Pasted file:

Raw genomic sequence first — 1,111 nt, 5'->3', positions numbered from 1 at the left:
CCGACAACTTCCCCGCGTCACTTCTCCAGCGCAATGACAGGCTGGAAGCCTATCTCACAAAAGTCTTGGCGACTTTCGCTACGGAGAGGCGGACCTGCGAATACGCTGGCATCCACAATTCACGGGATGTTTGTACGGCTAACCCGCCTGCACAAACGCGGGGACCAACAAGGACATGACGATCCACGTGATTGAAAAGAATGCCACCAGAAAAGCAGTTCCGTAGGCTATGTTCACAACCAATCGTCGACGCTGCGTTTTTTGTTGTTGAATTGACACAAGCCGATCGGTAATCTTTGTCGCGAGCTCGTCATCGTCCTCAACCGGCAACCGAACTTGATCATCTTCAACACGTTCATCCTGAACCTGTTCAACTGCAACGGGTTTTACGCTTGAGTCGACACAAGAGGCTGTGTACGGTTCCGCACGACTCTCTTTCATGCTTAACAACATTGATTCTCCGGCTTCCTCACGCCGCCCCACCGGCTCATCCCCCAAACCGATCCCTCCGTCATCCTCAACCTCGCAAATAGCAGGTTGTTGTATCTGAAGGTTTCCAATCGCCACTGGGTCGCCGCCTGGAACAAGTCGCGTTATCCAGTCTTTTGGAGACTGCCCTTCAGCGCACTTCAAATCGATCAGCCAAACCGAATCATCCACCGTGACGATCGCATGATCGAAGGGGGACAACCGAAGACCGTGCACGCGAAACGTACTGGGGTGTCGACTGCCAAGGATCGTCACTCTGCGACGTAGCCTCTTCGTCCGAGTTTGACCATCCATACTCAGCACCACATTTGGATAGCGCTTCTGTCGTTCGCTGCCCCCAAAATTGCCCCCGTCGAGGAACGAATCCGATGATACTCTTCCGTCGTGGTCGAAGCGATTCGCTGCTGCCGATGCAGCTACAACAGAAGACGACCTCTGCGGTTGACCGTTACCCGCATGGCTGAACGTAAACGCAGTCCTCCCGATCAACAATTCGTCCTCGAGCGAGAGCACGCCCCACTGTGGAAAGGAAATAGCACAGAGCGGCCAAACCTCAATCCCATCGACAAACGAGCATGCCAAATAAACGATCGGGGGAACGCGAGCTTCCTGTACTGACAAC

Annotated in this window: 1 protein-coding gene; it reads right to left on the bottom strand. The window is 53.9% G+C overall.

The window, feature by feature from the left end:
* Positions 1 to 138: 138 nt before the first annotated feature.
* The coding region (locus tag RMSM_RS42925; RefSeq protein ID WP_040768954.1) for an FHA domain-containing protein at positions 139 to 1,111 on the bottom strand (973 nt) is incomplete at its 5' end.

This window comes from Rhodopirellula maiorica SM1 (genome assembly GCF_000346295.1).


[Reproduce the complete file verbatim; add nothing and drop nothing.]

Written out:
Raw genomic sequence first — 1,111 nt, 5'->3', positions numbered from 1 at the left:
CCGACAACTTCCCCGCGTCACTTCTCCAGCGCAATGACAGGCTGGAAGCCTATCTCACAAAAGTCTTGGCGACTTTCGCTACGGAGAGGCGGACCTGCGAATACGCTGGCATCCACAATTCACGGGATGTTTGTACGGCTAACCCGCCTGCACAAACGCGGGGACCAACAAGGACATGACGATCCACGTGATTGAAAAGAATGCCACCAGAAAAGCAGTTCCGTAGGCTATGTTCACAACCAATCGTCGACGCTGCGTTTTTTGTTGTTGAATTGACACAAGCCGATCGGTAATCTTTGTCGCGAGCTCGTCATCGTCCTCAACCGGCAACCGAACTTGATCATCTTCAACACGTTCATCCTGAACCTGTTCAACTGCAACGGGTTTTACGCTTGAGTCGACACAAGAGGCTGTGTACGGTTCCGCACGACTCTCTTTCATGCTTAACAACATTGATTCTCCGGCTTCCTCACGCCGCCCCACCGGCTCATCCCCCAAACCGATCCCTCCGTCATCCTCAACCTCGCAAATAGCAGGTTGTTGTATCTGAAGGTTTCCAATCGCCACTGGGTCGCCGCCTGGAACAAGTCGCGTTATCCAGTCTTTTGGAGACTGCCCTTCAGCGCACTTCAAATCGATCAGCCAAACCGAATCATCCACCGTGACGATCGCATGATCGAAGGGGGACAACCGAAGACCGTGCACGCGAAACGTACTGGGGTGTCGACTGCCAAGGATCGTCACTCTGCGACGTAGCCTCTTCGTCCGAGTTTGACCATCCATACTCAGCACCACATTTGGATAGCGCTTCTGTCGTTCGCTGCCCCCAAAATTGCCCCCGTCGAGGAACGAATCCGATGATACTCTTCCGTCGTGGTCGAAGCGATTCGCTGCTGCCGATGCAGCTACAACAGAAGACGACCTCTGCGGTTGACCGTTACCCGCATGGCTGAACGTAAACGCAGTCCTCCCGATCAACAATTCGTCCTCGAGCGAGAGCACGCCCCACTGTGGAAAGGAAATAGCACAGAGCGGCCAAACCTCAATCCCATCGACAAACGAGCATGCCAAATAAACGATCGGGGGAACGCGAGCTTCCTGTACTGACAAC

Annotated in this window: 1 protein-coding gene; it reads right to left on the bottom strand. The window is 53.9% G+C overall.

The window, feature by feature from the left end:
* Positions 1 to 138: 138 nt before the first annotated feature.
* The coding region (locus tag RMSM_RS42925; RefSeq protein ID WP_040768954.1) for an FHA domain-containing protein at positions 139 to 1,111 on the bottom strand (973 nt) is incomplete at its 5' end.

This window comes from Rhodopirellula maiorica SM1 (genome assembly GCF_000346295.1).